11 Explosive Ordnance Disposal Regiment RLC

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11 Explosive Ordnance Disposal Regiment RLC
Active 1972 - Present
Country  United Kingdom
Branch  British Army
Role Logistics
Garrison/HQ Vauxhall Barracks, Didcot,
Corps Rlcbadge.jpg Royal Logistic Corps
Insignia
Tactical recognition flash RLC TRF.svg

11 EOD Regiment RLC is a specialist regiment of the British Army's Royal Logistic Corps (RLC) responsible for counter terrorist Explosive Ordnance Disposal (EOD), the safe recovery or disposal of conventional munitions. The regiment also has an ammunition inspectorate role supporting the Inspector Explosives (Army). With headquarters in Didcot, the Regiment has sub units geographically based throughout the UK to provide a nationwide high readiness response capability in support of the police.

History[edit]

The regiments history commences in the period immediately after World War II. At the time, the regional Commands HQs across UK established Ammunition Inspectorates to oversee the drawdown of the vast stockpiles of ammunition in numerous sub depots across the country, much of it was still stocked alongside many of the roads in the countryside. These Command Ammunition Inspectorates, Northern Command, Southern Command etc. were eventually grouped into one unit, 1 Ammunition Inspection and Disposal Unit RAOC, (1 Ammo IDU) which formed on 15 March 1972 at Old Sarum in Wiltshire. In April 1982, 1 Ammo IDU became 11 Ordnance Battalion (EOD) and was relocated to Didcot. Some 11 years later the battalion was retitled to 11 EOD Regiment RLC following the formation of the RLC on 5 April 1993.[1]

Role[edit]

The unit is responsible for the recovery and safe disposal of conventional munitions.[2]

Structure[edit]

The structure is as follows:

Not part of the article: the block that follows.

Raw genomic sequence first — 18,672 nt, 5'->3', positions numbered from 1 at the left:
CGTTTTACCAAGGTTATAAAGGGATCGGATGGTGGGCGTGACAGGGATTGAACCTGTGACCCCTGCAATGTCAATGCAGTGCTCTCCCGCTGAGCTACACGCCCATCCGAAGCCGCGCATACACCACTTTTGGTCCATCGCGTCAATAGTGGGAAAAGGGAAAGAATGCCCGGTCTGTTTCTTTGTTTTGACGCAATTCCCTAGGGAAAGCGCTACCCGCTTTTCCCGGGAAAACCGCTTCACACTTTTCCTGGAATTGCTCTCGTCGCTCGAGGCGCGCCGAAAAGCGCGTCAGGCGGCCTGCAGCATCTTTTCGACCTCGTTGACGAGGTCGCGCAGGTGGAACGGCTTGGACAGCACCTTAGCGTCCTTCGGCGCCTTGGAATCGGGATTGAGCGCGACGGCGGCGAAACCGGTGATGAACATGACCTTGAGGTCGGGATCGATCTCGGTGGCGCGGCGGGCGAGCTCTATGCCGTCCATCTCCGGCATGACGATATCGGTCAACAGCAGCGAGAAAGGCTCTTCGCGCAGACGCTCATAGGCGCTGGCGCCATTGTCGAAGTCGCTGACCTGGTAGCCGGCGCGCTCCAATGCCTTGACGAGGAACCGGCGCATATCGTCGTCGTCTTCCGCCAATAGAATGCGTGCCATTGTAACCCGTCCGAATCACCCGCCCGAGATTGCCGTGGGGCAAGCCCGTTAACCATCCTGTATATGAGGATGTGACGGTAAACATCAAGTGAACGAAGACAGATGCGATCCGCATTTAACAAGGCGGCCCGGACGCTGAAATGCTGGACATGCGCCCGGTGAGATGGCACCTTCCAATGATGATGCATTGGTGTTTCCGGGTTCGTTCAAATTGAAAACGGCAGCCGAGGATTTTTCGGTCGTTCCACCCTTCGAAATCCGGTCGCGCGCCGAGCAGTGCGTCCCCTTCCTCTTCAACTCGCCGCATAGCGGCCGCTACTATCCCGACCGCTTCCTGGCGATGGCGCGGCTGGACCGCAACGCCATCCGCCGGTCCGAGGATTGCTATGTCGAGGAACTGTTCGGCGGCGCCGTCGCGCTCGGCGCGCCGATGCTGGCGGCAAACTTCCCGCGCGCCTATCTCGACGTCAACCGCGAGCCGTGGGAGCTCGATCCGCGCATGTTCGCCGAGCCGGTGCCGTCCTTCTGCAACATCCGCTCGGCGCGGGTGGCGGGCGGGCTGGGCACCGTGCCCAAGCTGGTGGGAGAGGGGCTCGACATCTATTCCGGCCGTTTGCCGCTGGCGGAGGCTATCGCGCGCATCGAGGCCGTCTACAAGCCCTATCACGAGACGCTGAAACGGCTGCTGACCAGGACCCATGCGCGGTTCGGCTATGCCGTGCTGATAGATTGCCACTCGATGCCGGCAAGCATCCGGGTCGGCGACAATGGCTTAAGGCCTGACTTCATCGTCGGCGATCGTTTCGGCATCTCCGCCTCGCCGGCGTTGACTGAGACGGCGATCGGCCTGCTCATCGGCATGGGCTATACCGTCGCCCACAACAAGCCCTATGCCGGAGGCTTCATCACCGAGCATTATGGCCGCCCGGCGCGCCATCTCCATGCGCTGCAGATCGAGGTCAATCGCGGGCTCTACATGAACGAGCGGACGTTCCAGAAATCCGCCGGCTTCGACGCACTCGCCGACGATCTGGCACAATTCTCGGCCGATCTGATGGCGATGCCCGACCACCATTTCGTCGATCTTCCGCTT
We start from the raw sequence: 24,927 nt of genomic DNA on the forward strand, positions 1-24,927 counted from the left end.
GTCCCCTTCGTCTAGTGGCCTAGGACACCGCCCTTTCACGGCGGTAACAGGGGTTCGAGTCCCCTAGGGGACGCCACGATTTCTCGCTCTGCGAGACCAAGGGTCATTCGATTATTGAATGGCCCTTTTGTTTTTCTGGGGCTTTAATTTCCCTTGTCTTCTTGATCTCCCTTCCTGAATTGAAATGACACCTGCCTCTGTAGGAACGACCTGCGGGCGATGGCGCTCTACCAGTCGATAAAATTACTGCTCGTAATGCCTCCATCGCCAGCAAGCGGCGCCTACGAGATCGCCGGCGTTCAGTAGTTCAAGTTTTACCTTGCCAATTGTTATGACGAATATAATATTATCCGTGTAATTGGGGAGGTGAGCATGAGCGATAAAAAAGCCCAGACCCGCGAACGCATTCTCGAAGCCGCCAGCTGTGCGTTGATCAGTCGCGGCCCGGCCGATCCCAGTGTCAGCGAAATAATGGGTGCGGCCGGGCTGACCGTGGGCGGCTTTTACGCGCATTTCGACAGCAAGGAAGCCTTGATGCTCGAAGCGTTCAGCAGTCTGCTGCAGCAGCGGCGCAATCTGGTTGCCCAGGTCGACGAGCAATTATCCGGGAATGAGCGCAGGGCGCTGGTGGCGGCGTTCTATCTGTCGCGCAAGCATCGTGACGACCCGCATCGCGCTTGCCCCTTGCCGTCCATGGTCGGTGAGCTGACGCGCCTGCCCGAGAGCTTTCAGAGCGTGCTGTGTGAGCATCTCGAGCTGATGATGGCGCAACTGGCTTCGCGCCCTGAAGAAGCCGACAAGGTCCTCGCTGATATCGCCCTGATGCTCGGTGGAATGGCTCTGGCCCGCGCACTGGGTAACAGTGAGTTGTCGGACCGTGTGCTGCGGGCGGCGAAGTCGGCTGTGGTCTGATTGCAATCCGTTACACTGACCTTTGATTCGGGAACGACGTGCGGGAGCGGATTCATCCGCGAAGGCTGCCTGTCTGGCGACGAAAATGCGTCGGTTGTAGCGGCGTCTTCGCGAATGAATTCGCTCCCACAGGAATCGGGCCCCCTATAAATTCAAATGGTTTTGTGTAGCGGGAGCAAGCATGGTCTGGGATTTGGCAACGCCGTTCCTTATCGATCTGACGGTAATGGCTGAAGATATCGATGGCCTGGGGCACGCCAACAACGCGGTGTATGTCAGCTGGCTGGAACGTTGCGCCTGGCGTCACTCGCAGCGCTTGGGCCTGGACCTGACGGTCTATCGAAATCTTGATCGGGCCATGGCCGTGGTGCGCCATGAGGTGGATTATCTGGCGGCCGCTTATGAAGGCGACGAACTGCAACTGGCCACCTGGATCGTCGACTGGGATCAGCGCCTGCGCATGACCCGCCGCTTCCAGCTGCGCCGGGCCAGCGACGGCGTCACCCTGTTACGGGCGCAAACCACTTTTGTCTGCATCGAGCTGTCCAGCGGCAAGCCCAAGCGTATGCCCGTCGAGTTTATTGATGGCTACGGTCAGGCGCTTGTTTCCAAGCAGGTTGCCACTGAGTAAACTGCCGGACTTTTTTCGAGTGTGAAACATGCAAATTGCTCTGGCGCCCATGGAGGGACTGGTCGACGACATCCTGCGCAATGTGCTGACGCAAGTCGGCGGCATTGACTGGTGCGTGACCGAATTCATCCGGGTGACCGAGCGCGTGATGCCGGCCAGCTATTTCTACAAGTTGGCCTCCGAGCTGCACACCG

• 321 EOD & Search Squadron RLC, based in Northern Ireland
  • 421 EOD & Search Squadron RLC, based at HQ 11 EOD Regiment
  • 521 EOD Squadron RLC, based in the North of England
  • 621 EOD Squadron RLC, based in the South of England
  • 721 EOD Squadron RLC, based in the Midlands

Notable personnel[edit]

Honours[edit]

The Regiment is based at Vauxhall Barracks, Didcot, Oxfordshire having moved there from Old Sarum in 1982. Due to its long and close association with the town, the Regiment was awarded the Freedom of Didcot on 17 September 2007 and were conferred "the honour and distinction of exercising all customary Regimental Privileges when parading in or marching through the Town of Didcot". The Regiment exercised its right to march through the town of Didcot on 22 September 2007 led by the Commanding Officer Lt Col RL Maybery QGM RLC. [3]

On 19 November 2010, in a ceremony at Didcot Parkway railway station, a High Speed Train locomotive, no. 43087 operated by Great Western Railway (FGW), was named 11 Explosive Ordnance Disposal Regiment Royal Logistic Corps. The ceremony was attended by Lt Col Gareth Bex (Commanding Officer); soldiers of the Regiment; Mark Hopwood, of FGW; Keith Mitchell, leader of the county council; and the MP for Wantage, Ed Vaizey.[4][5]

On 15 March 2018 the regiment were awarded the Firmin Sword of Peace, one of the highest accolades that can be bestowed upon a military unit. The award reflected in particular the regiment's specialist search operations during the Didcot Power Station tragedy (Operation BRIDLED) and the safe disposal of the hazardous chemical 2,4-Dinitrophenylhydrazine (DNP) from school laboratories nationwide which posed an explosive threat to UK school children (Op MATSU).[6]

References[edit]

  1. ^ "Major Units 11 on". British Army units 1945 on. Retrieved 24 November 2017. 
  2. ^ "11 EOD Regiment, British Army Website". army.mod.uk. Archived from the original on 18 January 2013. Retrieved 3 September 2009. 
  3. ^ "Freedom of Didcot". Didcot Dynamo. 2007. p. 18. Retrieved 24 November 2017. 
  4. ^ "Train named after Didcot's 11 EOD Regiment". BBC Oxford. 19 November 2010. Retrieved 20 November 2010. 
  5. ^ "Loco renamed to honour bomb disposal heroes". Didcot Herald. Newsquest Media Group. 20 November 2010. Retrieved 23 November 2010. 
  6. ^ "Sword Of Peace". RLC. 2 April 2018. Retrieved 5 March 2018. 

External links[edit]